#Other countries : Egypt’s external debt continues to increase under the effect of a difficult economic situation. At the end of March 2022, it stood at nearly 158 billion dollars, an increase of 20 billion dollars since June 2021.
Regarding the distribution by maturity of this debt, it is globally dominated by long-term borrowings which represent 131.4 billion dollars, or 83.3% of the amount, while the remainder is made up of short-term debt (26. $4 billion).
Regarding creditors, loans granted by multilateral institutions and bonds issued abroad represented respectively 52 billion dollars and 29.4 billion dollars. Added to this are long-term deposits made with the Central Bank of Egypt by Arab countries (United Arab Emirates, Saudi Arabia and Kuwait) which amounted to 15 billion dollars.
Short-term debt represents 71.3% of the country’s net international reserves as of last March, compared to only 33.8% in June 2021. A sharp drop in the ratio which is explained by the sharp rise in short-term debt in 12.7 billion dollars and the decline in the country’s foreign exchange reserves as a result of soaring prices on the international market and debt service repayments.
As far as borrowers are concerned, the International Monetary Fund (IMF), via various financing instruments (Expanded Financing Mechanism, Rapid Financing Instrument, allocation of SDRs, etc.), remains Egypt’s leading creditor with 23.3 billion dollars, or 44.7% of loans granted by multilateral institutions. The Bretton Woods institution is followed by the International Bank for Reconstruction and Development ($12 billion), the European Investment Bank ($4.5 billion)…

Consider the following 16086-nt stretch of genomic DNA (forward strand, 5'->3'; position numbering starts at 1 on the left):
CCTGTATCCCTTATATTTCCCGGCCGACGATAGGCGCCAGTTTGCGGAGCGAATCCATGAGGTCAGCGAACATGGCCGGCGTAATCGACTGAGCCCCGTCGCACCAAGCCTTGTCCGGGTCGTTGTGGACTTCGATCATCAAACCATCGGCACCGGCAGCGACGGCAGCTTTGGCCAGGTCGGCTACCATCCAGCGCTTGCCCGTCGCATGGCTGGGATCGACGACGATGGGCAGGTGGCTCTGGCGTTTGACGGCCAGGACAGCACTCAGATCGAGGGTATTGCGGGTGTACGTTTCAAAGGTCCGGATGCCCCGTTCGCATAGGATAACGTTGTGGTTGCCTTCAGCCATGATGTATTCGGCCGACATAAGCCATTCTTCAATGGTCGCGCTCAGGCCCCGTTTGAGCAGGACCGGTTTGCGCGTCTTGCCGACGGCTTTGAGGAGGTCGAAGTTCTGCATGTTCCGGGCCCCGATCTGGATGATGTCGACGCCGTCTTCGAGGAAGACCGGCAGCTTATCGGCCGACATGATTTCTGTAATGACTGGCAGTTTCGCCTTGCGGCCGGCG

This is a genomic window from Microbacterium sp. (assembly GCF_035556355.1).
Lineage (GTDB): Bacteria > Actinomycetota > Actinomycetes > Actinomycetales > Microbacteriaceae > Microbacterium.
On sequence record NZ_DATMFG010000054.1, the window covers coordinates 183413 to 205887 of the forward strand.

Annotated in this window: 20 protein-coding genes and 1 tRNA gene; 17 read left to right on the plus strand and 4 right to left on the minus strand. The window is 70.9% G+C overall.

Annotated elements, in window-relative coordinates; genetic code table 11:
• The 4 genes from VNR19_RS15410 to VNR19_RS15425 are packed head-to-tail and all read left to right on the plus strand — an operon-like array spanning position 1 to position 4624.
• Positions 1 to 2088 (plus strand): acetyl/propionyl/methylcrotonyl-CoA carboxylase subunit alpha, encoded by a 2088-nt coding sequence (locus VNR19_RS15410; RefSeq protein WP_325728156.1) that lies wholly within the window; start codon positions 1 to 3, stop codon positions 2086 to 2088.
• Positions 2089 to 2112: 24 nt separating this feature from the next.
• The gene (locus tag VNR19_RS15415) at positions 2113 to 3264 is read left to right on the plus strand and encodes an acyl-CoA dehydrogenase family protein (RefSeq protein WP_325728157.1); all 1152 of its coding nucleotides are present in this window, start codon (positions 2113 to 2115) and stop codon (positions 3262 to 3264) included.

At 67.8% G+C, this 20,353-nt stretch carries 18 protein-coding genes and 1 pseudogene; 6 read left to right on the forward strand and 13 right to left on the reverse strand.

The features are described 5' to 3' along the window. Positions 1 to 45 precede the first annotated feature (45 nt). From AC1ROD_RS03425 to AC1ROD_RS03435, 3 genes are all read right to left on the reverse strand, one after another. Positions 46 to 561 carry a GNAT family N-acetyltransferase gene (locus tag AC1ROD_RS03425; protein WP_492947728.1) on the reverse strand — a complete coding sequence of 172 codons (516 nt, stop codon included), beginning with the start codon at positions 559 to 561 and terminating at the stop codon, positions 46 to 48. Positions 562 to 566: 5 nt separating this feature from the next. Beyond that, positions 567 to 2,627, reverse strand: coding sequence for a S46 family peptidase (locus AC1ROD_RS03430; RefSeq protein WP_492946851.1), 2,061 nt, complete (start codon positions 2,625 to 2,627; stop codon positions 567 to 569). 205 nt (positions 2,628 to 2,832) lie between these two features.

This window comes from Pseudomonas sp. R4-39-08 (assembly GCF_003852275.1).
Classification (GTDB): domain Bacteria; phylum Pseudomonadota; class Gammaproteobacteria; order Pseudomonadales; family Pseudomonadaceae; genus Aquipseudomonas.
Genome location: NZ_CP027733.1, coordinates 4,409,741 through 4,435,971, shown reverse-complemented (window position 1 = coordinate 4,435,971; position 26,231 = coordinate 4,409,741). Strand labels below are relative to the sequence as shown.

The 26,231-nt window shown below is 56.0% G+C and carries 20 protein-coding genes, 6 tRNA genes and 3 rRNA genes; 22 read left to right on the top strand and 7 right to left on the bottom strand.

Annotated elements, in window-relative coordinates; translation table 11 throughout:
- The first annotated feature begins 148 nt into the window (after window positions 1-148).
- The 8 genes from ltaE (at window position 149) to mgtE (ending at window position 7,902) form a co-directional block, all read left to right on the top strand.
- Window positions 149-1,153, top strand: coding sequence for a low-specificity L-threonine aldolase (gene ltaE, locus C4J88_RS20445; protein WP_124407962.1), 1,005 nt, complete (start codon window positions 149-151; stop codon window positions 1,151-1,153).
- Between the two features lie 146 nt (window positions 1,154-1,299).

At the bilateral level, the Arab countries together have made loans amounting to 39.6 billion dollars. The United Arab Emirates and Saudi Arabia weigh respectively 11.4% and 7.8% of Egypt’s foreign debt. Claims against the Paris Club amount to $9.5 billion and $7.6 billion was due to China.
With regard to borrowing currencies, which gives an overview of the exposure of the external debt to the volatility of the foreign exchange market, we note that the Egyptian debt is largely denominated in US dollars. At the end of last March, debt denominated in dollars stood at 103 billion dollars, or 65.20% of the amount of the country’s total debt. Other borrowing currencies are the IMF SDR ($24.8 billion to the euro ($17.2 billion), the Kuwaiti dinar ($3.9 billion), the Chinese yuan ($3.7 billion), the Japanese yen ($3.1 billion) and other currencies ($2 billion).
This means that Egypt is very exposed vis-à-vis the evolution of the American greenback. Thus, the “devaluation” of the Egyptian pound by 13% against the dollar last March has a negative impact on the country’s debt service by increasing the cost of servicing debt denominated generally in dollars.
However, the amount of debt service weighs heavily on the expenditure of the State budget. It reached $20 billion between July 2021 and March 2022 (16.6 billion in principal and $3.4 billion in interest), compared to $10.9 billion for the same previous period.